The administration of U.S. President Donald Trump may ban U.S. companies from trading with China’s largest microchip contract manufacturer, SMIC (Semiconductor Manufacturing International Corp.).
The U.S. Department of Defense confirmed to the Wall Street Journal (behind the payment wall) discussions about adding SMIC to the Department of Commerce’s blacklist.
It already has a Chinese Huawei.
WSJ is borrowed from Engadget, among others.
The boycott is not yet certain and may not materialize.
If that were to happen, however, it would be a major blow to SMIC, which would largely lose access to the American technology it uses to manufacture and test its chips.
According to TrendForce figures, SMIC is the world's fifth largest semiconductor contract manufacturer.
Its revenue last year was $ 791 million (€ XX million).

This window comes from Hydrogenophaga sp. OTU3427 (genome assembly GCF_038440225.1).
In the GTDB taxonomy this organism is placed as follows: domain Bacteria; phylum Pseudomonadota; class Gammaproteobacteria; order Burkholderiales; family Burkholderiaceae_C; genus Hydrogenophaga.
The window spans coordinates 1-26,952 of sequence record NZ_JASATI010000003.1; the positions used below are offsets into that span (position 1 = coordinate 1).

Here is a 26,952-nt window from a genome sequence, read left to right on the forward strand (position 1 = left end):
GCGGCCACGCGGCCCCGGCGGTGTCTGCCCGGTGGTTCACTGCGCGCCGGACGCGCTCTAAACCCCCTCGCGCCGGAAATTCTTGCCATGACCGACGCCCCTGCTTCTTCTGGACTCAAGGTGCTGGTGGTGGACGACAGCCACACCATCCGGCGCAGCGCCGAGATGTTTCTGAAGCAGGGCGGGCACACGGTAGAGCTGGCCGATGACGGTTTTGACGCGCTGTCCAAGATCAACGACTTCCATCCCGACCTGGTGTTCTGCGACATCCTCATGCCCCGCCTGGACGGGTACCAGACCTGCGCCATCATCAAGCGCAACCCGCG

Only the Taiwanese TSMC, the South Korean Samsung, the American GlobalFoundries and the Taiwanese UMC are even bigger.
According to WSJ sources, the United States fears SMIC will help China's defense industry.
SMIC has denied this and assures that it will offer its chips for civilian use only.
Huawei, a longtime U.S. dental phone maker, has recently run into similar difficulties.
The company’s ability to manufacture smartphones and also base stations has weakened as the U.S. has prevented Huawei from gaining access to critical chips and manufacturing technologies.
Read more: Fears about the operation of Huawei's phones aroused, the company reassures users - at the same time the US delivered a "lethal blow"
In addition to phones, the U.S. is concerned about Huawei’s role in 5g network construction contracts around the world, fearing the company is spying on information from the Chinese government.
Huawei has assured that the concerns are unfounded.
Chinese technology company ZTE has also been the target of US retaliation.
Recently, the government’s fears have expanded to include Chinese mobile apps such as the popular TikTok.
Read more: Tiktok sues Trump in injunction court